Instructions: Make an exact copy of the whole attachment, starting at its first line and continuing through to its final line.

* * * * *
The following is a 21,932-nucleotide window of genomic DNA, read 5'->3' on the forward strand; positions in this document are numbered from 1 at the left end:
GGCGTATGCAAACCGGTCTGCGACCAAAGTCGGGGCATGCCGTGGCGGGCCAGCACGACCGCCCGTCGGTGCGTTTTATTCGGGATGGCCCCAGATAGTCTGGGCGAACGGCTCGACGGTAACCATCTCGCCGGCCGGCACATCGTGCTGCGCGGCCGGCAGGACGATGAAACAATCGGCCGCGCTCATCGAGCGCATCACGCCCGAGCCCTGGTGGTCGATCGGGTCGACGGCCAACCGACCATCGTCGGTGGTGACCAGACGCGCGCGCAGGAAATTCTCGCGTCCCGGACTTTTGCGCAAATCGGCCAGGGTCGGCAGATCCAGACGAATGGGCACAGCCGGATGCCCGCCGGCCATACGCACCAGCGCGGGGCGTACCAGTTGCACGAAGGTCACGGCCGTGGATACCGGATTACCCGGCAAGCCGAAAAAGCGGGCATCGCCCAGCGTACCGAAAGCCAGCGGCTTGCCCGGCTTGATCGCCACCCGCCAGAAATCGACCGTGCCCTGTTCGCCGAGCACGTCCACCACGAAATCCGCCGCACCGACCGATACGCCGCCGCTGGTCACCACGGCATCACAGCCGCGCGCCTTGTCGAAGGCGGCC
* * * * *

The following is a 21,932-nucleotide window of genomic DNA, read 5'->3' on the forward strand; positions in this document are numbered from 1 at the left end:
GGCGTATGCAAACCGGTCTGCGACCAAAGTCGGGGCATGCCGTGGCGGGCCAGCACGACCGCCCGTCGGTGCGTTTTATTCGGGATGGCCCCAGATAGTCTGGGCGAACGGCTCGACGGTAACCATCTCGCCGGCCGGCACATCGTGCTGCGCGGCCGGCAGGACGATGAAACAATCGGCCGCGCTCATCGAGCGCATCACGCCCGAGCCCTGGTGGTCGATCGGGTCGACGGCCAACCGACCATCGTCGGTGGTGACCAGACGCGCGCGCAGGAAATTCTCGCGTCCCGGACTTTTGCGCAAATCGGCCAGGGTCGGCAGATCCAGACGAATGGGCACAGCCGGATGCCCGCCGGCCATACGCACCAGCGCGGGGCGTACCAGTTGCACGAAGGTCACGGCCGTGGATACCGGATTACCCGGCAAGCCGAAAAAGCGGGCATCGCCCAGCGTACCGAAAGCCAGCGGCTTGCCCGGCTTGATCGCCACCCGCCAGAAATCGACCGTGCCCTGTTCGCCGAGCACGTCCACCACGAAATCCGCCGCACCGACCGATACGCCGCCGCTGGTCACCACGGCATCACAGCCGCGCGCCTTGTCGAAGGCGGCC